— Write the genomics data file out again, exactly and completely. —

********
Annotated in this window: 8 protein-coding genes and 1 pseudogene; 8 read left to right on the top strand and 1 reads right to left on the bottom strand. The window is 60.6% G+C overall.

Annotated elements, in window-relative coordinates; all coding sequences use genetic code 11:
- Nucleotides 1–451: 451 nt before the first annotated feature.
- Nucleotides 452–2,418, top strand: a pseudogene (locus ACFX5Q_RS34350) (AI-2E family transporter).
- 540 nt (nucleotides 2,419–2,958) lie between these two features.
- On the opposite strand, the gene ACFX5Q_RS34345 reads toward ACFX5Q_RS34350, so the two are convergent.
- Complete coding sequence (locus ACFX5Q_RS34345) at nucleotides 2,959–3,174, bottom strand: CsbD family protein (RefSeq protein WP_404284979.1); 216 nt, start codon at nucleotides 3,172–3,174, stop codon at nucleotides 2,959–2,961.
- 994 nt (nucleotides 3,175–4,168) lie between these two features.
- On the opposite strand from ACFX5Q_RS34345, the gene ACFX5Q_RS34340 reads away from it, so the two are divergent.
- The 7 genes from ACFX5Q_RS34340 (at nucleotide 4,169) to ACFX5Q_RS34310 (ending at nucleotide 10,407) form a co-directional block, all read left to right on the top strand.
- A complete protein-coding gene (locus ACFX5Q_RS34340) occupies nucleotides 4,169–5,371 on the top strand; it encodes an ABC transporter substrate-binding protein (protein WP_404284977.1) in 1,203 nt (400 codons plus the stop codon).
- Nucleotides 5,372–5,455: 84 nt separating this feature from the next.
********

Annotated in this window: 8 protein-coding genes and 1 pseudogene; 8 read left to right on the top strand and 1 reads right to left on the bottom strand. The window is 60.6% G+C overall.

Annotated elements, in window-relative coordinates; all coding sequences use genetic code 11:
- Nucleotides 1–451: 451 nt before the first annotated feature.
- Nucleotides 452–2,418, top strand: a pseudogene (locus ACFX5Q_RS34350) (AI-2E family transporter).
- 540 nt (nucleotides 2,419–2,958) lie between these two features.
- On the opposite strand, the gene ACFX5Q_RS34345 reads toward ACFX5Q_RS34350, so the two are convergent.
- Complete coding sequence (locus ACFX5Q_RS34345) at nucleotides 2,959–3,174, bottom strand: CsbD family protein (RefSeq protein WP_404284979.1); 216 nt, start codon at nucleotides 3,172–3,174, stop codon at nucleotides 2,959–2,961.
- 994 nt (nucleotides 3,175–4,168) lie between these two features.
- On the opposite strand from ACFX5Q_RS34345, the gene ACFX5Q_RS34340 reads away from it, so the two are divergent.
- The 7 genes from ACFX5Q_RS34340 (at nucleotide 4,169) to ACFX5Q_RS34310 (ending at nucleotide 10,407) form a co-directional block, all read left to right on the top strand.
- A complete protein-coding gene (locus ACFX5Q_RS34340) occupies nucleotides 4,169–5,371 on the top strand; it encodes an ABC transporter substrate-binding protein (protein WP_404284977.1) in 1,203 nt (400 codons plus the stop codon).
- Nucleotides 5,372–5,455: 84 nt separating this feature from the next.